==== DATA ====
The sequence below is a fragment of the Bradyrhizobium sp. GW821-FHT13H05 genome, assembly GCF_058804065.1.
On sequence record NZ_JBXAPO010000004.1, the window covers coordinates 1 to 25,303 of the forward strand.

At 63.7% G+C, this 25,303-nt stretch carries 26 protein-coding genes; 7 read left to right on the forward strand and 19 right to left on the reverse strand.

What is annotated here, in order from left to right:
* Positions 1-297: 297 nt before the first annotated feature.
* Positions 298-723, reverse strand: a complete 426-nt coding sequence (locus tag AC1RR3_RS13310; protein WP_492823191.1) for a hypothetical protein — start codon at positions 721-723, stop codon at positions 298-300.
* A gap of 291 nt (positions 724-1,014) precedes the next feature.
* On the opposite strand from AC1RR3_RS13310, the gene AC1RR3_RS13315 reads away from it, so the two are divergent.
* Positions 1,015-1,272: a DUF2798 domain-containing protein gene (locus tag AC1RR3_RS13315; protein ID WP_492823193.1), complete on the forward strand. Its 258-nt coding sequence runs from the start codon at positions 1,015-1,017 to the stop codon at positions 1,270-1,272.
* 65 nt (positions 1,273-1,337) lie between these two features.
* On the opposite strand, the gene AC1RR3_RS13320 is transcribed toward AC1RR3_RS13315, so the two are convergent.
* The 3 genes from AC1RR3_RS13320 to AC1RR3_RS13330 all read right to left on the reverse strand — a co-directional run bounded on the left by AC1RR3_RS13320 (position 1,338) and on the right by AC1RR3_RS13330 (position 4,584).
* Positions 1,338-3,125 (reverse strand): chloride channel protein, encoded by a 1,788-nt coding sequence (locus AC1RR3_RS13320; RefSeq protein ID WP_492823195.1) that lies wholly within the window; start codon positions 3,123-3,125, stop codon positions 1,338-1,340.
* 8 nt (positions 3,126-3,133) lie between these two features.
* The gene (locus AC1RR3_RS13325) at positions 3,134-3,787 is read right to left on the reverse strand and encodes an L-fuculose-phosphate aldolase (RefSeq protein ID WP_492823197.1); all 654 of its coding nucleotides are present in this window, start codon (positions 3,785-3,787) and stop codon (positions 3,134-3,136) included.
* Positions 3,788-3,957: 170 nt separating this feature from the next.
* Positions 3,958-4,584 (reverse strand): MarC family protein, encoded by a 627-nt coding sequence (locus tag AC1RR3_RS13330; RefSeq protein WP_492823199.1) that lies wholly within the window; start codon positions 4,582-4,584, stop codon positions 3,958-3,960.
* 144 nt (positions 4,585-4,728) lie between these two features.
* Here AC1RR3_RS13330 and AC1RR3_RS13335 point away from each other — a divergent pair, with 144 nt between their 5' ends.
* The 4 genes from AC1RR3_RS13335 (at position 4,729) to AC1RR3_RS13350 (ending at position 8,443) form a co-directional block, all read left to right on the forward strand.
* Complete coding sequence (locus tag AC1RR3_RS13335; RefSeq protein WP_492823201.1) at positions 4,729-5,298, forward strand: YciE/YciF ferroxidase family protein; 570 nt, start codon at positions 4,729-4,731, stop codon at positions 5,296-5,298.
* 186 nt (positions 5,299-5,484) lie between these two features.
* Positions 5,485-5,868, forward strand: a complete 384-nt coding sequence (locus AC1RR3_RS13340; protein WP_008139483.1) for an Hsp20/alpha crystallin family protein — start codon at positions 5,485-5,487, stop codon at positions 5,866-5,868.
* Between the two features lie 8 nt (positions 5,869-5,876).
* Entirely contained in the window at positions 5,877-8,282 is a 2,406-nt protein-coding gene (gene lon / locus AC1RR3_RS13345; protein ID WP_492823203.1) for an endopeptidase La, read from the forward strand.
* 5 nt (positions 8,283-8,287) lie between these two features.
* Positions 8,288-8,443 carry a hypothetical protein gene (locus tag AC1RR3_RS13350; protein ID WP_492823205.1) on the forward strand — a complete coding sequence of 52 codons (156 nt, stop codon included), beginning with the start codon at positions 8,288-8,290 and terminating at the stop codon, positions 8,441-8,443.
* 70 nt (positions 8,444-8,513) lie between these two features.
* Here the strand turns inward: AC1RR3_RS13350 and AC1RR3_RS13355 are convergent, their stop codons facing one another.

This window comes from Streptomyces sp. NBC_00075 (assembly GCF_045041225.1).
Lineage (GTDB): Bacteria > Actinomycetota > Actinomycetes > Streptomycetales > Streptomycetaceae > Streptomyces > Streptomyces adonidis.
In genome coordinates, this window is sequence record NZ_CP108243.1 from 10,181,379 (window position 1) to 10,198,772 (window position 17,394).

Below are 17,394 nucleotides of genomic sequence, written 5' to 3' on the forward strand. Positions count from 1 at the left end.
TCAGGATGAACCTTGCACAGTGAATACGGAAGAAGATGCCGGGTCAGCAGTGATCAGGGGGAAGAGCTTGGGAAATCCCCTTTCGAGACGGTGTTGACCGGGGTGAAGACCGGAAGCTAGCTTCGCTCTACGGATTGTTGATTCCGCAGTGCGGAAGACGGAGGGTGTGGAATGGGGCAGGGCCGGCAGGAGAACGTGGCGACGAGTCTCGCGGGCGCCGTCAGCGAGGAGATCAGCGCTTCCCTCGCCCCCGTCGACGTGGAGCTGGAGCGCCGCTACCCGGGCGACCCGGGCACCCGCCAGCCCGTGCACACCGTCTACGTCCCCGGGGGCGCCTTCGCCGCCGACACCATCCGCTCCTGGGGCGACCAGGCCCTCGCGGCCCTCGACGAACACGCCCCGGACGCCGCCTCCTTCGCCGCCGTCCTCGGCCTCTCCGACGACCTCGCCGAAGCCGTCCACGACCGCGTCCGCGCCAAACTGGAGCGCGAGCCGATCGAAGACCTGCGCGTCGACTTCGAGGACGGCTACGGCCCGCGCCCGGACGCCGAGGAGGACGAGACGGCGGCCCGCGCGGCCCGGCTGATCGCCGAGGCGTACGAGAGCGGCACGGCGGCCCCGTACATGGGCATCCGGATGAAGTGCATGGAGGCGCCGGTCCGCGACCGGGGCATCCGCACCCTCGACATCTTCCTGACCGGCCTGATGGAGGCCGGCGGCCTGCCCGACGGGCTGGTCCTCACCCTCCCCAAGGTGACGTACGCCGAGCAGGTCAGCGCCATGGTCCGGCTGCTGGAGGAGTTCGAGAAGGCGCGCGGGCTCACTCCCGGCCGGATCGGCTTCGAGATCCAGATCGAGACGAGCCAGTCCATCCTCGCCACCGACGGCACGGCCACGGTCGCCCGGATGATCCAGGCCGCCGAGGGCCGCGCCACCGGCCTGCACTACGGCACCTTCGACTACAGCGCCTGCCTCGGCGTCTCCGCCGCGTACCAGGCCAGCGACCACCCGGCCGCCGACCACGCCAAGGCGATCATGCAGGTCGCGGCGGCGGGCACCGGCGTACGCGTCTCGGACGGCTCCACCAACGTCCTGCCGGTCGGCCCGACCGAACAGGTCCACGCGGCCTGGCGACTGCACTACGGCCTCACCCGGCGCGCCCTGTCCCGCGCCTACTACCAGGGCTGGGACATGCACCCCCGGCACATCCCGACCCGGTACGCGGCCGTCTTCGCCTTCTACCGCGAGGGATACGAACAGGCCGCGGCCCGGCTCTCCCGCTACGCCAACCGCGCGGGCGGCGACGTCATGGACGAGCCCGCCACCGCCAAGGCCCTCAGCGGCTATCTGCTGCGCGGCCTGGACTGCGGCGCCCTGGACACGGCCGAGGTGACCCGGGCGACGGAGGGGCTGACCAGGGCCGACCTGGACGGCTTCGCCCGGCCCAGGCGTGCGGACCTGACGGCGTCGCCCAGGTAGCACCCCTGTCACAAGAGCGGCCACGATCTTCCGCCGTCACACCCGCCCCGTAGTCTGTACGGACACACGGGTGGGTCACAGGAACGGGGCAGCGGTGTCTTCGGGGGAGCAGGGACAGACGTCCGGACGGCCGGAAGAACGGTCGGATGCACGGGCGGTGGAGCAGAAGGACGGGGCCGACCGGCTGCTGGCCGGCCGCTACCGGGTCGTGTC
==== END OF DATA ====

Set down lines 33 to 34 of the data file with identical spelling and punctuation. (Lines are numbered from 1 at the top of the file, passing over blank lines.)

Below are 17,394 nucleotides of genomic sequence, written 5' to 3' on the forward strand. Positions count from 1 at the left end.
TCAGGATGAACCTTGCACAGTGAATACGGAAGAAGATGCCGGGTCAGCAGTGATCAGGGGGAAGAGCTTGGGAAATCCCCTTTCGAGACGGTGTTGACCGGGGTGAAGACCGGAAGCTAGCTTCGCTCTACGGATTGTTGATTCCGCAGTGCGGAAGACGGAGGGTGTGGAATGGGGCAGGGCCGGCAGGAGAACGTGGCGACGAGTCTCGCGGGCGCCGTCAGCGAGGAGATCAGCGCTTCCCTCGCCCCCGTCGACGTGGAGCTGGAGCGCCGCTACCCGGGCGACCCGGGCACCCGCCAGCCCGTGCACACCGTCTACGTCCCCGGGGGCGCCTTCGCCGCCGACACCATCCGCTCCTGGGGCGACCAGGCCCTCGCGGCCCTCGACGAACACGCCCCGGACGCCGCCTCCTTCGCCGCCGTCCTCGGCCTCTCCGACGACCTCGCCGAAGCCGTCCACGACCGCGTCCGCGCCAAACTGGAGCGCGAGCCGATCGAAGACCTGCGCGTCGACTTCGAGGACGGCTACGGCCCGCGCCCGGACGCCGAGGAGGACGAGACGGCGGCCCGCGCGGCCCGGCTGATCGCCGAGGCGTACGAGAGCGGCACGGCGGCCCCGTACATGGGCATCCGGATGAAGTGCATGGAGGCGCCGGTCCGCGACCGGGGCATCCGCACCCTCGACATCTTCCTGACCGGCCTGATGGAGGCCGGCGGCCTGCCCGACGGGCTGGTCCTCACCCTCCCCAAGGTGACGTACGCCGAGCAGGTCAGCGCCATGGTCCGGCTGCTGGAGGAGTTCGAGAAGGCGCGCGGGCTCACTCCCGGCCGGATCGGCTTCGAGATCCAGATCGAGACGAGCCAGTCCATCCTCGCCACCGACGGCACGGCCACGGTCGCCCGGATGATCCAGGCCGCCGAGGGCCGCGCCACCGGCCTGCACTACGGCACCTTCGACTACAGCGCCTGCCTCGGCGTCTCCGCCGCGTACCAGGCCAGCGACCACCCGGCCGCCGACCACGCCAAGGCGATCATGCAGGTCGCGGCGGCGGGCACCGGCGTACGCGTCTCGGACGGCTCCACCAACGTCCTGCCGGTCGGCCCGACCGAACAGGTCCACGCGGCCTGGCGACTGCACTACGGCCTCACCCGGCGCGCCCTGTCCCGCGCCTACTACCAGGGCTGGGACATGCACCCCCGGCACATCCCGACCCGGTACGCGGCCGTCTTCGCCTTCTACCGCGAGGGATACGAACAGGCCGCGGCCCGGCTCTCCCGCTACGCCAACCGCGCGGGCGGCGACGTCATGGACGAGCCCGCCACCGCCAAGGCCCTCAGCGGCTATCTGCTGCGCGGCCTGGACTGCGGCGCCCTGGACACGGCCGAGGTGACCCGGGCGACGGAGGGGCTGACCAGGGCCGACCTGGACGGCTTCGCCCGGCCCAGGCGTGCGGACCTGACGGCGTCGCCCAGGTAGCACCCCTGTCACAAGAGCGGCCACGATCTTCCGCCGTCACACCCGCCCCGTAGTCTGTACGGACACACGGGTGGGTCACAGGAACGGGGCAGCGGTGTCTTCGGGGGAGCAGGGACAGACGTCCGGACGGCCGGAAGAACGGTCGGATGCACGGGCGGTGGAGCAGAAGGACGGGGCCGACCGGCTGCTGGCCGGCCGCTACCGGGTCGTGTC